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Wednesday, March 11, 2015

When the judge becomes a recalcitrant -- how to protect your client

While speaking with several great colleagues on the AILA (American Immigration Lawyers Association) discussion boards, I had a chance to share my experiences working with judges who would not allow testimony in the immigration court context. I was asked how I handled such judges -- specifically regarding asylum matters -- and I thought I would share my answer here:

I have run into this -- even the judge not wanting fact witnesses to testify. Let me explain an example regarding immigration and asylum law. In each instance, though, you need to find the underlying law that supports the right of your client to be heard. When that is lacking -- do not fear! Press on with an equity argument and use the same language. The key is putting your concern on the record, as you will see below.

State for the record that your expert's testimony is critical to the foundation and credibility of your case. Further, state that the judge is obligated to hear all facts that bear on the risk of abuse or harm.

“Unlike asylum, withholding of removal is not discretionary. The Attorney General is not permitted to deport an alien to a country where his life or freedom would be threatened on account of one of the protected grounds . . . .” Al-Harbi v. INS, 242 F.3d 882, 888 (9th Cir. 2001); INA 241(b)(3)(A).

If the judge refuses to hear from the expert (or fact witness), object on the record. Then continue. I have won more than one appeal on this objection. Note, though, you MUST note the purpose of the expert (or fact witness) and then object when the judge does not permit it. Also note that if the judge only allows a cursory examination of the fact witness or expert, then that can also qualify for grounds for appeal if you object on the record.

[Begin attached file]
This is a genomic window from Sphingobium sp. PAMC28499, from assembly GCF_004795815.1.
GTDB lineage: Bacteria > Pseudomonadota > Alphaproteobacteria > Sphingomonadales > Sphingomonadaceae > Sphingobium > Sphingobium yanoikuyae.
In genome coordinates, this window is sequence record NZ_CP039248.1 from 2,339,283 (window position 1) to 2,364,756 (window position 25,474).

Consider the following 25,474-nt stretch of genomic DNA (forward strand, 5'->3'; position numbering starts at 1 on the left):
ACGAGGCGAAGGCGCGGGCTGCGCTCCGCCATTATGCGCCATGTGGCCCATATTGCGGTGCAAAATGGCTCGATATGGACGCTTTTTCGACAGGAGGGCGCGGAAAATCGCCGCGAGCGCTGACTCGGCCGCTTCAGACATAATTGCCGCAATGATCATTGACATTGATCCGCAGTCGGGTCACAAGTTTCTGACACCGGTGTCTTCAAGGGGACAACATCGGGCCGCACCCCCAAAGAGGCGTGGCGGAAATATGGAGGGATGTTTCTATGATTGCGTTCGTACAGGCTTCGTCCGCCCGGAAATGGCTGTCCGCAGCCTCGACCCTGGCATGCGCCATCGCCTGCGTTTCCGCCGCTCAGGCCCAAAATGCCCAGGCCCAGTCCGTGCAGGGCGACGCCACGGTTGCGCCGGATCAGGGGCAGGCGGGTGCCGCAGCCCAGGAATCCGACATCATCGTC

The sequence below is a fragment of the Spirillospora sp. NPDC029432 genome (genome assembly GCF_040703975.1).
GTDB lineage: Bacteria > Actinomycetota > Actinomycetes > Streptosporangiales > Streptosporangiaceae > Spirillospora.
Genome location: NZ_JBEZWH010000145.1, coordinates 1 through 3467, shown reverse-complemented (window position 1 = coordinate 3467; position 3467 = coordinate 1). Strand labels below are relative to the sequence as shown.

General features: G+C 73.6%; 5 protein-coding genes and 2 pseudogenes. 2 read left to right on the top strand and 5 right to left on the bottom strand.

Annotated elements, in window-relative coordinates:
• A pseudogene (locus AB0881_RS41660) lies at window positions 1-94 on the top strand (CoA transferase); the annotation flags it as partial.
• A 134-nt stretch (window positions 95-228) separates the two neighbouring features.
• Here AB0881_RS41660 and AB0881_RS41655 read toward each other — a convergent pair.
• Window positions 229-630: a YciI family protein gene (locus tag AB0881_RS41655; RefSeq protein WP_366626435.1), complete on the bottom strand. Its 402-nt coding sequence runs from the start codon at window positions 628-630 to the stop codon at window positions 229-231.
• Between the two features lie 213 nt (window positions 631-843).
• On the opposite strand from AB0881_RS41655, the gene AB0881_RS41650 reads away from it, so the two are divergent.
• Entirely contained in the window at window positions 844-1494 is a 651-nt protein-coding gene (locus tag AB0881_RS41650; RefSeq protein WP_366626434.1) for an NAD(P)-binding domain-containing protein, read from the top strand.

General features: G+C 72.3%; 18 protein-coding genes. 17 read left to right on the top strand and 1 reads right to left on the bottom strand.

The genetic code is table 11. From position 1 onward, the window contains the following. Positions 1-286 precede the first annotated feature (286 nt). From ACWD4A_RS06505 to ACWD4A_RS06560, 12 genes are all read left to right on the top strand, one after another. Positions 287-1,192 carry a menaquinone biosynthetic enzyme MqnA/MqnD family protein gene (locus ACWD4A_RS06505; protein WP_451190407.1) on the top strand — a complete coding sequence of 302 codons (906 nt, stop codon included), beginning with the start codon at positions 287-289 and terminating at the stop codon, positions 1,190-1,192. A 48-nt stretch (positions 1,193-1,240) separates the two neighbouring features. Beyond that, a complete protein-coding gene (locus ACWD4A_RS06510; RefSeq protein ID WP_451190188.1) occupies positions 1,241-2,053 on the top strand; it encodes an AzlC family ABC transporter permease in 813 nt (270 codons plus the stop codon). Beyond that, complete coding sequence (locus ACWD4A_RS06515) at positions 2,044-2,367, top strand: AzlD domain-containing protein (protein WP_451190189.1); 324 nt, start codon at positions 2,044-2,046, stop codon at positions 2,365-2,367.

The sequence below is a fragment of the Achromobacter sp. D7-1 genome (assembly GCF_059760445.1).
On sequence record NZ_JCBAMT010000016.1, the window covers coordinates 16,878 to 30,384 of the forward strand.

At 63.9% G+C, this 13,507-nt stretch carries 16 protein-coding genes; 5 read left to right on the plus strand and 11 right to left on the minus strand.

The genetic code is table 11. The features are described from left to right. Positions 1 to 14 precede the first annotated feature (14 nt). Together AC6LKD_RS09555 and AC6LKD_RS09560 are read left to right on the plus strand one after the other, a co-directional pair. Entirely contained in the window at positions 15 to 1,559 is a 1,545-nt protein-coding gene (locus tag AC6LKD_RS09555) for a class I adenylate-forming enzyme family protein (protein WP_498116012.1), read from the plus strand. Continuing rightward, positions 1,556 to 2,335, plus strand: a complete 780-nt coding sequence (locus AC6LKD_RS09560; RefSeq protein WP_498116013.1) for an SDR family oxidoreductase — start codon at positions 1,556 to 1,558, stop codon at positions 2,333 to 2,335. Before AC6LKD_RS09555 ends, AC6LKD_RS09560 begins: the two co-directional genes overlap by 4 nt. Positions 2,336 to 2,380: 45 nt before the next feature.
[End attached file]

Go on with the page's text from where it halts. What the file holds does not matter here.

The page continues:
Examples of how to note your objection on the record:

you must introduce the witness or expert and explain what testimony he/she will provide and why it is critical to your case. If the judge does not give you a chance to do this, state, "Your Honor, may I be heard on this matter?" If the judge still refuses, then you must state: "You Honor, for the record, I must state that your refusal to permit XXX to testify prevents you from having a full and complete picture of Mr. XXXX withholding and asylum petition. I object to this."

If the judge allows you to proffer what the witness or expert will testify (that means make a statement on the record indicating what facts will be discussed), and then refuses to permit the testimony, you must state: "You Honor, I understand your ruling on this matter. However, for the record, I must object as I believe it is not possible to have a full and complete hearing on Mr. XXX withholding and asylum petition without this information."
That's it! You've preserved the record for appeal, and stand a good chance of reversing the holding.

Hanover Law, PC
Offices in Fairfax, VA and Washington, DC
www.hanoverlawpc.com Lili O'connell, Esq.
Abby Archer, Esq.
888 16th St., NW Ste 800
Washington, DC 20006
2751 Prosperity Ave, Ste 580
Fairfax, VA 22031
Sean R. Hanover, Esq.
Stephen Salwierak, Esq.
1-800-579-9864 admin@hanoverlawpc.com Charles Hatley, Esq.

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